The sports world stands united in its mourning of “Mr. Padre”, Tony Gwynn. Lauded as being one of the all time great hitters and an even better person, Gwynn was taken far to young, at the age of 54, and will be missed. A winner, and a first ballet hall of famer, he lost his four-year battle to cancer on June 16th, 2014. Gwynn believed his use of smokeless tobacco was to blame for his cancer.
To Major League Baseball’s and the MLB’s player’s associations credit, according to Jacque Wilson of CNN, in 2011: “MLB implemented rules related to smokeless tobacco products. Worried about the message it was sending to young fans, MLB collaborated with the Major League Baseball Players Association to prohibit teams from providing tobacco to players.”
However, Wilson goes on to report: “Yet the players’ union stopped short of banning tobacco use on the field.”
This next step needs to occur. This brings us back to the never-ending reference to the Charles Barkley commercial and whether or not athletes are or should be role models.
First of all, there are two different questions inherent to this debate:
1- Should athletes be role models? Probably not.
2- Are athletes role models? No question they are.
It is inescapable psychology. People who children look up to can influence their behavior. Fair to say with interest in autographs, and sales of team jerseys and memorabilia, athletes are people who children look up to. If this dynamic of idolizing didn’t exist, sport wouldn’t be as popular. The league and the players benefit and profit immensely from the admiration and loyalty of its fans.
Yes parents and teachers bear far greater responsibility, but that should not completely absolve athletes and leagues from their responsibility to their consumers. There is no foolproof way around heroic persona’s, and the influence star players can have on youth. And good for MLB and the union for stepping up to the plate and taking the steps it did it 2011. Now the union needs to go one step further and ban it from the field of play altogether.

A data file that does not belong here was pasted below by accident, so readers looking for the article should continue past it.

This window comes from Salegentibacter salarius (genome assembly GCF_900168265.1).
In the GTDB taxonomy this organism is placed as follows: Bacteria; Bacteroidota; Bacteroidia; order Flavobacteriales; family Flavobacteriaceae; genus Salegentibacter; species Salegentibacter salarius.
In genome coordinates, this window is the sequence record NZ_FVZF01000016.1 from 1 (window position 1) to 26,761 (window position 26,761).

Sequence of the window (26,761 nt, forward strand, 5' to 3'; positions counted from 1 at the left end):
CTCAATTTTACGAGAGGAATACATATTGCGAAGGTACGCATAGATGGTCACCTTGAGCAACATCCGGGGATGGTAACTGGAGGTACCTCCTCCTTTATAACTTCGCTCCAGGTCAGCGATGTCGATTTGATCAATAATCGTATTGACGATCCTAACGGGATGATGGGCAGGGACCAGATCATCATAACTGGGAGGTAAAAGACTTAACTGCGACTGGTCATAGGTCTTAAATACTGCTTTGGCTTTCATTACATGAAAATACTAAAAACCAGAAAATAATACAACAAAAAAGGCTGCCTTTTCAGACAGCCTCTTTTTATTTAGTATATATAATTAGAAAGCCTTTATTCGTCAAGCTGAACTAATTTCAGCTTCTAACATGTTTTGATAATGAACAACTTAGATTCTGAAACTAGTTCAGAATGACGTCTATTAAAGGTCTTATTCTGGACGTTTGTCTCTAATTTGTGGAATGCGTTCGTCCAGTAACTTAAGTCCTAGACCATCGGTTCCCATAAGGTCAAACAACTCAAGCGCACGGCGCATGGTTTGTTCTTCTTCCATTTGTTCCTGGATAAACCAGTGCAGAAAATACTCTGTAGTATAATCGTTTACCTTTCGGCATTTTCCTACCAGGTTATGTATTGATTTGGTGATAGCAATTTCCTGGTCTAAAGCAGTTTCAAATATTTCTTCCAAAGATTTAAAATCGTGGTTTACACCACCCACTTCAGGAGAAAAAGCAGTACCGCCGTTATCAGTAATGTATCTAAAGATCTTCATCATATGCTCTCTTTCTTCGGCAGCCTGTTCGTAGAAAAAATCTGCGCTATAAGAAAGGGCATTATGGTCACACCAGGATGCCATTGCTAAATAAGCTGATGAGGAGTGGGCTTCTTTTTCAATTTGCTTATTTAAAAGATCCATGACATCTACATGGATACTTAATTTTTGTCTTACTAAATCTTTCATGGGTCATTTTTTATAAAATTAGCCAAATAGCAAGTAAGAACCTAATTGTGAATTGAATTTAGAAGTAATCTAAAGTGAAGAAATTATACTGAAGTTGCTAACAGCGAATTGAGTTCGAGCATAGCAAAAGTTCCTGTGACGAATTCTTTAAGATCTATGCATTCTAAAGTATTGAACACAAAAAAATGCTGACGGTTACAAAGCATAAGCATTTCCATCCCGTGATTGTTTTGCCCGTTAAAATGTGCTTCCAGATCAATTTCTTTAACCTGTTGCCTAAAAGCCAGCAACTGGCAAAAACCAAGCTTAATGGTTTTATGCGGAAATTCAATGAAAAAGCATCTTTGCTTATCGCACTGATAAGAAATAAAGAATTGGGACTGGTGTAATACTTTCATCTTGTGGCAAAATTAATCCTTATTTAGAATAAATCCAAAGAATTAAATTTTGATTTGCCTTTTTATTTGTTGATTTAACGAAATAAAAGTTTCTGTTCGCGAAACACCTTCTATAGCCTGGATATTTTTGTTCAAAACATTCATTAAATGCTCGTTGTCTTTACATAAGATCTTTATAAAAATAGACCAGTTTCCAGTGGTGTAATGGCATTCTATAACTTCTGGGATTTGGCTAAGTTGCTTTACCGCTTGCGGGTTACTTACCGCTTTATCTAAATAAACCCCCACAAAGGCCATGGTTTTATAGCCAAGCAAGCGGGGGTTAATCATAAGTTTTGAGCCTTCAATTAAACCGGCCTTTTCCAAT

If players want to use it on their own time that is their business, but the league and the union are right to be worried about the message. And considering the skyrocketing rates of cancer diagnosis, they should be more worried about the consequences of smokeless tobacco and of the influence its players have on youth, and eventually the consequences to the players themselves.
In addition to the ban, MLB and the union should offer more access to programs that educate and help players quit. It should be mandatory only to players who violate a new ban, but voluntary otherwise.
As for the argument about whether or not a union or a league can ban something that is over the counter and legal, that is specious at best. Work place rules have been in existence since before I was born and can vary depending on the particulars of the business. This would not be any different. Some examples or work place rules include:
- No smoking.
- No use of cell phones.
- Dress codes and uniforms.
- No food or beverages other than water in the work area.
- Personal conduct.
If the New York Yankees, can have rules for the length of hair and beards, MLB and the union can ban cancer causing tobacco use. Bottom line is there is no need to throw a pity party for players if they can’t chew tobacco for a few hours while at work.
Ideally, the union would agree to a straight ban. But change can be challenging, and people can be stubborn and in denial. Athletes in particular can be superstitious. So perhaps at minimum baseball can phase it out.
Many years ago the National Hockey League made all new players wear helmets. Players who were in the league prior to the rule change had a choice. Eventually, when the last players who received a grandfather clause giving permission to not wear a helmet retired, all players wore them.
Since smokeless tobacco is already banned at the minor league baseball level you can say that the process has already started. A rule can be made banning it for all players entering MLB starting 2015. Not ideal, but a compromise position.
Baseball created a culture conducive to fostering this habit. It did so prior to knowing the harm, but now that it knows, it’s the responsible thing to take steps to eliminate it.
Whether Gwynn’s cancer was definitively caused by tobacco or not, in his memory, let Gwynn’s message serve as a wake-up call and impetus to progress and help to others. Both to athletes and the fans that follow them. It would be a worthy legacy for an admired star.
Interested in some facts about smokeless tobacco and the cancer it causes? See this link from the National Cancer Institute.
For a good podcast discussion on the topic, download the 6/18/14 episode of the Best of Mike and Mike on ESPN